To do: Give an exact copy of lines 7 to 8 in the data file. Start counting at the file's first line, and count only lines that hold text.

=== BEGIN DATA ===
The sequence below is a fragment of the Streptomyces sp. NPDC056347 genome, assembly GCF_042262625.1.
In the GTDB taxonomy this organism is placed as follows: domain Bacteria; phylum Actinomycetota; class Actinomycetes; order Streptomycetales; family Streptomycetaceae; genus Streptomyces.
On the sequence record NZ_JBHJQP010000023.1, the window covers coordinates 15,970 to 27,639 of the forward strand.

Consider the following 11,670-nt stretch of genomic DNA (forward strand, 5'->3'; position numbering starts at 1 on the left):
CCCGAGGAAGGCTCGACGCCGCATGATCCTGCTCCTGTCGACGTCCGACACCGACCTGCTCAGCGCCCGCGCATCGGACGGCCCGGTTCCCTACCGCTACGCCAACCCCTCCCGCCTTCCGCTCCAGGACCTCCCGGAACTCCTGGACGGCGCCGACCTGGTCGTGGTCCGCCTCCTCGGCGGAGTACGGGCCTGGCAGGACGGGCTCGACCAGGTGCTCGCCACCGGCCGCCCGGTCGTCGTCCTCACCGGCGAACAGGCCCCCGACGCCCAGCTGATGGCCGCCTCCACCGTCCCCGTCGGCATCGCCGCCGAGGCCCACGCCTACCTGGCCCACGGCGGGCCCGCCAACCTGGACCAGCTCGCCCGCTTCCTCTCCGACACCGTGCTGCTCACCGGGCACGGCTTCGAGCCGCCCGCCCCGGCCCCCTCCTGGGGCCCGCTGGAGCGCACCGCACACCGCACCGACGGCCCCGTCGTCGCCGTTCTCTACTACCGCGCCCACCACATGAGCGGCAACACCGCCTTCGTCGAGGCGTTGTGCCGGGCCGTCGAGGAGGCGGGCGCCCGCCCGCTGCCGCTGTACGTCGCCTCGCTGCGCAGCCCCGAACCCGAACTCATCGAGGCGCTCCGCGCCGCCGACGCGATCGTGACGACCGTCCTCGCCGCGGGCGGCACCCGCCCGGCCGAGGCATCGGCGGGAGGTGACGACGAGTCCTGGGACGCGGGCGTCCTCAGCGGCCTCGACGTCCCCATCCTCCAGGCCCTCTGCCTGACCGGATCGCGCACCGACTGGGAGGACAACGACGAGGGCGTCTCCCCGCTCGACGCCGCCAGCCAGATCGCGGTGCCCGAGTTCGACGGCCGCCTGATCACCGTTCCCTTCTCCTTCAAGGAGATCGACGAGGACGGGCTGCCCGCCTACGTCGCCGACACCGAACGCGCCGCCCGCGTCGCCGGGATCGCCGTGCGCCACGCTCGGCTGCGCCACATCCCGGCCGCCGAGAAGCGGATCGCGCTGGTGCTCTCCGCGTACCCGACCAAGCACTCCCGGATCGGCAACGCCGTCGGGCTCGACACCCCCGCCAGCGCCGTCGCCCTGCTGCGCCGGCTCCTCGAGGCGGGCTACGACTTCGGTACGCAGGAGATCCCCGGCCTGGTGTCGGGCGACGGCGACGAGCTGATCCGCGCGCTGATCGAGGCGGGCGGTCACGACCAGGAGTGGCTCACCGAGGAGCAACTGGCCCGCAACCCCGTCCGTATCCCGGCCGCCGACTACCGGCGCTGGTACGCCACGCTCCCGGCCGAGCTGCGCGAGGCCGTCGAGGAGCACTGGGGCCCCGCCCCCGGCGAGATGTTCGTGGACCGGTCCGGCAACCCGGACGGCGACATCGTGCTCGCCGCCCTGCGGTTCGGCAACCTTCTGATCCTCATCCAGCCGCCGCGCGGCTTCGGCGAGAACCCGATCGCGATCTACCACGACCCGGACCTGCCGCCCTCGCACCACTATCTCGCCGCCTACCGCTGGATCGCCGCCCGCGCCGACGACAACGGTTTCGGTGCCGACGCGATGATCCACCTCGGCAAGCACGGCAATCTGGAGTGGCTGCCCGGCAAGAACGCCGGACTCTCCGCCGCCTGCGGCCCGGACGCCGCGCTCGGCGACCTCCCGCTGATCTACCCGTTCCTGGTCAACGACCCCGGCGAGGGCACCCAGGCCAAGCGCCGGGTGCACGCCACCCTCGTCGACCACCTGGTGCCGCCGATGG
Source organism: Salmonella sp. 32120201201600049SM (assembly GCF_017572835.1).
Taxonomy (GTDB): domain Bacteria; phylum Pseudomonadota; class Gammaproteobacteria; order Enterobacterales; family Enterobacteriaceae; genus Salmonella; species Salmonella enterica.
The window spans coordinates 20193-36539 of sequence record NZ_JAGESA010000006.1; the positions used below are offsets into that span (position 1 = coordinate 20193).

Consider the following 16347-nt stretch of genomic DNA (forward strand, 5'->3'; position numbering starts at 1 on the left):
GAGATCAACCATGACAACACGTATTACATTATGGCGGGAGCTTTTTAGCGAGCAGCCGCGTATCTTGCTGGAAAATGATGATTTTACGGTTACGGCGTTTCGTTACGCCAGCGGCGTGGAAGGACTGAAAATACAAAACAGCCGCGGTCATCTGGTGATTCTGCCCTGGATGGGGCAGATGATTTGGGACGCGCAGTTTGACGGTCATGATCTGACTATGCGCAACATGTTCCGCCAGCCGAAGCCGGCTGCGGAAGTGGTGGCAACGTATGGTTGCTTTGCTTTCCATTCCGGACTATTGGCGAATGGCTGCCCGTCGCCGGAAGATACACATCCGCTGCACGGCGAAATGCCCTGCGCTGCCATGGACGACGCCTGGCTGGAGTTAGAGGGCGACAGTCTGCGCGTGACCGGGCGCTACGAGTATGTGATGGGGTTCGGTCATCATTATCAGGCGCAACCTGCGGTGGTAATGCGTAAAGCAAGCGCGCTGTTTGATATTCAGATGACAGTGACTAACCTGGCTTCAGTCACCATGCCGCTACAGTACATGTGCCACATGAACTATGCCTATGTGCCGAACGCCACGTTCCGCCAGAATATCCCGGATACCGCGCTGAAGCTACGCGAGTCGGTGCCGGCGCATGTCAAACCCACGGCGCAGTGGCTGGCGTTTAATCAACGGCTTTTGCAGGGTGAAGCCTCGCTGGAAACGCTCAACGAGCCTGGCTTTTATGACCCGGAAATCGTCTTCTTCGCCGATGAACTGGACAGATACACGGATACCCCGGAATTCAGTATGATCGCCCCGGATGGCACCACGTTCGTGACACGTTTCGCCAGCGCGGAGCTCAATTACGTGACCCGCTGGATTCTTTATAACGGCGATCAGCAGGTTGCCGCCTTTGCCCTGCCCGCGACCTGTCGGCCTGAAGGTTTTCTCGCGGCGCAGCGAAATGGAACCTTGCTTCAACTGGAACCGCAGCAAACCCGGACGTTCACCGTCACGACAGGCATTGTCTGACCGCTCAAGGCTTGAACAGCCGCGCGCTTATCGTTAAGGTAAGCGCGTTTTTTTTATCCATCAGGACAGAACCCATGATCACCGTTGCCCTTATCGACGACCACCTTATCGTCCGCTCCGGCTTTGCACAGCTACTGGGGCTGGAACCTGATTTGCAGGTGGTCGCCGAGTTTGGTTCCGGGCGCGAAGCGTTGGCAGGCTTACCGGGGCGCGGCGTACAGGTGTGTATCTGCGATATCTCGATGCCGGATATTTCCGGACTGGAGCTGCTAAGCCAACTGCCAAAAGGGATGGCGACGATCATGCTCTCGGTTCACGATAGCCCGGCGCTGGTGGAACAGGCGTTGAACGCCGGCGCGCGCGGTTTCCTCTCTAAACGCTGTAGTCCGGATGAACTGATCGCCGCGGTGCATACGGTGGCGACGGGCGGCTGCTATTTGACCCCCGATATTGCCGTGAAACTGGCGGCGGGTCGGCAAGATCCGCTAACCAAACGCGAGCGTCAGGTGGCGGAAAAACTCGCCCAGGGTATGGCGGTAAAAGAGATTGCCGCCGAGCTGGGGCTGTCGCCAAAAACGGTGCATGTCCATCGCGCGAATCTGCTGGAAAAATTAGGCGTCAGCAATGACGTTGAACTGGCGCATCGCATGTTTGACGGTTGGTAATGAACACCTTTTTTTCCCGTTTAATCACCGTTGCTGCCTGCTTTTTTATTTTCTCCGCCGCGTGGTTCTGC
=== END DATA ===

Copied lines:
Taxonomy (GTDB): domain Bacteria; phylum Pseudomonadota; class Gammaproteobacteria; order Enterobacterales; family Enterobacteriaceae; genus Salmonella; species Salmonella enterica.
The window spans coordinates 20193-36539 of sequence record NZ_JAGESA010000006.1; the positions used below are offsets into that span (position 1 = coordinate 20193).